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Some of this information comes from the biographical file for pilot Bromley, CB-784000-01, reviewed by me in the archives of the National Air & Space Museum (NASM), Washington, DC.


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Harold Bromley, Ca. 1932 (Source: NASM)
Harold Bromley, Ca. 1932 (Source: NASM)

Harold Bromley (he dropped his first name) was born November 10, 1898 in Victoria, B.C. He went west to his final horizon on December 20, 1997 at the respectable age of 99. If you measure a life by its coverage in The New York Times, his obituary (Sunday, January 11, 1998) ran 40 column inches, with two photographs. An appreciable life in aviation. At left, from his NASM biographical folder (cited, left sidebar), is Bromley ca. 1932.

He enlisted in the Canadian army as a teen and served three years as a machine gunner in WWI. He joined a Canadian unit of the Royal Air Force, but the war ended by the time he soloed. But the aviation bug had bitten.

He moved to Olympia, WA and ran a flying school during the 1920s. He was also a test pilot for Lockheed in Burbank, CA. There he helped familiarize Amelia Earhart, Jimmy Doolittle and Wiley Post with Lockheed's Vega monoplane.

In some ways, he was not as lucky as Lindy. His chosen feat was to be the first to fly solo nonstop across the Pacific Ocean; he never made it. His first attempt, on July 28, 1929, at Tacoma, WA, ended when gasoline splashed out of the tanks during the takeoff roll and blinded Bromley. His specially designed, orange, low-winged Lockheed (named the "City of Tacoma") careened off the runway and was destroyed. Bromley walked away, saddened but uninjured.

In September 1929, a second Lockheed being tested for his trans-Pacific flight crashed into a Burbank street when a specially designed tail assembly loosened. The test pilot was seriously injured. Similarly, in May 1930, a Lockheed being readied and tested for his flight, crashed in the Mojave Desert. The check pilot, H.W. Catlin (NOT Register signer Ben Catlin), died of burns. Image, below right, of Bromley with one of his Lockheeds, probably the first.

Bromley & "City of Tacoma"

His next attempt was on August 30, 1930. He decided to try the crossing from west to east. So, with a specially built, red Emsco high-wing monoplane (also named the "City of Tacoma"), he boarded a ship to Tokyo. Another change in his plan was to fly with a navigator. Who else but the great Harold Gatty.

On August 30th Bromley and Gatty attempted a takeoff from a naval runway near Tokyo, but they were too heavy. Bromley dumped fuel in order to shed weight and clear trees. They had to return, because now they did not have enough fuel to make Tacoma.

Their final attempt was made on September 14, 1930. Following the Great Circle Route calculated by Gatty, they took off and flew for 1,200 miles out over the Pacific. Their exhaust system failed and the cabin filled with fumes. They returned to Japan, landing 35 miles north of their starting point. Fishermen found them semiconscious from fumes, but otherwise unharmed.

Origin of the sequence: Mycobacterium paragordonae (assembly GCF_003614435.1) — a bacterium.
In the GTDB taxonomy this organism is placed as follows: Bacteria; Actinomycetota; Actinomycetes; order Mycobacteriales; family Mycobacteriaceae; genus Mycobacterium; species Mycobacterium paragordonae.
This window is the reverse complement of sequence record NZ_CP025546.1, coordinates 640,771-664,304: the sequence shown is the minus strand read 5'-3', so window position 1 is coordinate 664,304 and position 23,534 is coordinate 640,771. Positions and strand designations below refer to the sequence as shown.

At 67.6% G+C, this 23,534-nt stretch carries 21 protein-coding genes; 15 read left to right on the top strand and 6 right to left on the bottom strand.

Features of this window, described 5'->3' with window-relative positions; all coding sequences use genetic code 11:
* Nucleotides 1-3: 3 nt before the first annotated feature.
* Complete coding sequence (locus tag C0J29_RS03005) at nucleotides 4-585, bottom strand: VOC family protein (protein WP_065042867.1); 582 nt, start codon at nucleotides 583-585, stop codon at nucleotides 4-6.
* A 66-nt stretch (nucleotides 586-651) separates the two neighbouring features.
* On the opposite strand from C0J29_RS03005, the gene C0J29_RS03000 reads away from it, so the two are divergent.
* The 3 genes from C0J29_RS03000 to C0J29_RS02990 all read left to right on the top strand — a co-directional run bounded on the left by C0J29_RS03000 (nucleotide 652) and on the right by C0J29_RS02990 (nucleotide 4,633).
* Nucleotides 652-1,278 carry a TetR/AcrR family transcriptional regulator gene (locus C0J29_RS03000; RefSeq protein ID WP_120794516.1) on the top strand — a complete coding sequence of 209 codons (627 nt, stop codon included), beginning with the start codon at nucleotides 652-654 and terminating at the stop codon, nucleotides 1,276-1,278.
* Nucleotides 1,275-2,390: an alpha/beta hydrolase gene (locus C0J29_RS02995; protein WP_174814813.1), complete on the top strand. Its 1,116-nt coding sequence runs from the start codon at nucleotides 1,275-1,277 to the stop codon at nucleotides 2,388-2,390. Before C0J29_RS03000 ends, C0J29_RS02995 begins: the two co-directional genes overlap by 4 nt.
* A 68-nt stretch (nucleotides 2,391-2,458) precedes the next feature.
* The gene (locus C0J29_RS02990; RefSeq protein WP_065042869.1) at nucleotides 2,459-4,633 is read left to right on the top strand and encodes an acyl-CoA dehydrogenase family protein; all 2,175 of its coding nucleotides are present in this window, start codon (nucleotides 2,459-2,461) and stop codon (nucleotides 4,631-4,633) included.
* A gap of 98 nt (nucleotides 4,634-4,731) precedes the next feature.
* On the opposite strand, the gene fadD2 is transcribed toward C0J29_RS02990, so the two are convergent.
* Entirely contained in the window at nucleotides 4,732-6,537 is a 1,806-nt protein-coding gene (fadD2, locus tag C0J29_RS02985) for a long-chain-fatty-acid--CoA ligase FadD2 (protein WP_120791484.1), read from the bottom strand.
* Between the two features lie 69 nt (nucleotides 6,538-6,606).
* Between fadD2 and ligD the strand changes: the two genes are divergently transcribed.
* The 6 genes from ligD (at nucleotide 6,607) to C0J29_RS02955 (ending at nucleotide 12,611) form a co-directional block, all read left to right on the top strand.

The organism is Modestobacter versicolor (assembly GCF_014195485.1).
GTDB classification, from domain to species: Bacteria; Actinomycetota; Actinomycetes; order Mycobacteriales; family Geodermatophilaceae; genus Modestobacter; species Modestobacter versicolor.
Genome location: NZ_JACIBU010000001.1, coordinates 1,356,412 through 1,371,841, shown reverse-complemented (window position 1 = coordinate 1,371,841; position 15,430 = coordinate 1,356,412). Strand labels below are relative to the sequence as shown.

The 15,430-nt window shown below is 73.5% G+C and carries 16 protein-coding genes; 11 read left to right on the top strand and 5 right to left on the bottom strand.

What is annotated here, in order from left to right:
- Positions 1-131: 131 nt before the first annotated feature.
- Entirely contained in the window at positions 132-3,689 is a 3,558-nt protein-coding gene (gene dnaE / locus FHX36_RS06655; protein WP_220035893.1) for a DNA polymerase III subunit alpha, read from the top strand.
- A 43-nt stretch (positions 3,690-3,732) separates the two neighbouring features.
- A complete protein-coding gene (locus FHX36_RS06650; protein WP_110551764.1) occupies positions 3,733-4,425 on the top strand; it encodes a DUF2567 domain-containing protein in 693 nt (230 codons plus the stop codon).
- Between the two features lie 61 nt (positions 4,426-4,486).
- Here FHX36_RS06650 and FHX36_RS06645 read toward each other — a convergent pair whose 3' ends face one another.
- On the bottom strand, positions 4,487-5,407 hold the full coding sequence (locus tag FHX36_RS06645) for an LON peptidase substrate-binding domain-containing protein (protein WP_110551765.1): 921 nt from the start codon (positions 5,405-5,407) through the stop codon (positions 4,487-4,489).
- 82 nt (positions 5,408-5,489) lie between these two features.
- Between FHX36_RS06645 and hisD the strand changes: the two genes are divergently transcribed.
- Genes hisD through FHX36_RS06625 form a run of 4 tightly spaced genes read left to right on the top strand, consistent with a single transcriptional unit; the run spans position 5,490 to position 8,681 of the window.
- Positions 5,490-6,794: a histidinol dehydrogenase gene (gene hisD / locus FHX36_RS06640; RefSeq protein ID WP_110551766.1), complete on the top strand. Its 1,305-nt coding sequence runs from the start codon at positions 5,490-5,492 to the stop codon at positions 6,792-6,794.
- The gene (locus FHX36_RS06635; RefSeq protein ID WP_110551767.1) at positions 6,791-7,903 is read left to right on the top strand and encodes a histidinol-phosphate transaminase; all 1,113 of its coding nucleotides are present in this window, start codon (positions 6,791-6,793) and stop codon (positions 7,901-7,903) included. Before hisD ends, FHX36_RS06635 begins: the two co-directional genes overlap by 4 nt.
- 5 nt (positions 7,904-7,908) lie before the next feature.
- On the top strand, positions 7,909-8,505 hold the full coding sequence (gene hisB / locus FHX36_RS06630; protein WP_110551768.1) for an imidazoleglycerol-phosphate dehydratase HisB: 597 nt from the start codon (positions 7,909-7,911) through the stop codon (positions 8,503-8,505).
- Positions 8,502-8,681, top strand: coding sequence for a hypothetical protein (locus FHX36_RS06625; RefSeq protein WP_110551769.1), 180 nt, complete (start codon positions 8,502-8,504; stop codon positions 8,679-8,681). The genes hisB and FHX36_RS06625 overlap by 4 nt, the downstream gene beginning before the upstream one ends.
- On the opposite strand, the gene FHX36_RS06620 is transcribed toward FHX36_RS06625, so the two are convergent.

The Pacific was finally crossed for the first time in October 1931 by Clyde Pangborn and Hugh Herndon in a Bellanca. They won a $25,000 prize from the Japanese newspaper Asahi Shimbun.

But Bromley didn't give up. There was still a $29,500 prize offered by the City of Seattle for a nonstop flight between Seattle and Tokyo. Bromley tested another Vega for the flight, then flew it north to Washington on May 31 1932. But, logistically, he was too late to make the June 1st deadline. He finally gave up on his dream to fly the Pacific. What did he do?

He became an American citizen after his last trans-Pacific attempt. Then, from the March 25, 1931 edition of the Seattle Daily Times, we learn that he joined a developing airline, below.

OKLA CITY, Wednesday, March 25 - (AP) Harold Bromley, who attempted with Harold Gatty to fly from Tokyo to Tacoma last summer, yesterday signed up as a pilot for the Braniff Airways, Inc. on its Chicago route.  Gatty has joined with Wiley Post, aviator of this city of a proposed flight around the world, with F.C. Hall, oil man, as backer.

Later, he flew for Mexican mining companies, spent 20 years as a Federal aviation inspector, and grew grapes and dates and sold real estate in California. He died in a nursing facility near his home in Palm Desert, CA.



Harold Bromley landed five times at Tucson. He landed four times flying Lockheed Vega aircraft; once flying a Fleet. His landings took place between August 23,1929 and May 3, 1932.

His first landing in August 1929 occurred about a month after his failed attempt to fly across the Pacific in the original "City of Tacoma". He carried four unidentified passengers that evening in Lockheed Vega NC2874. They were eastbound from Los Angeles to El Paso, TX.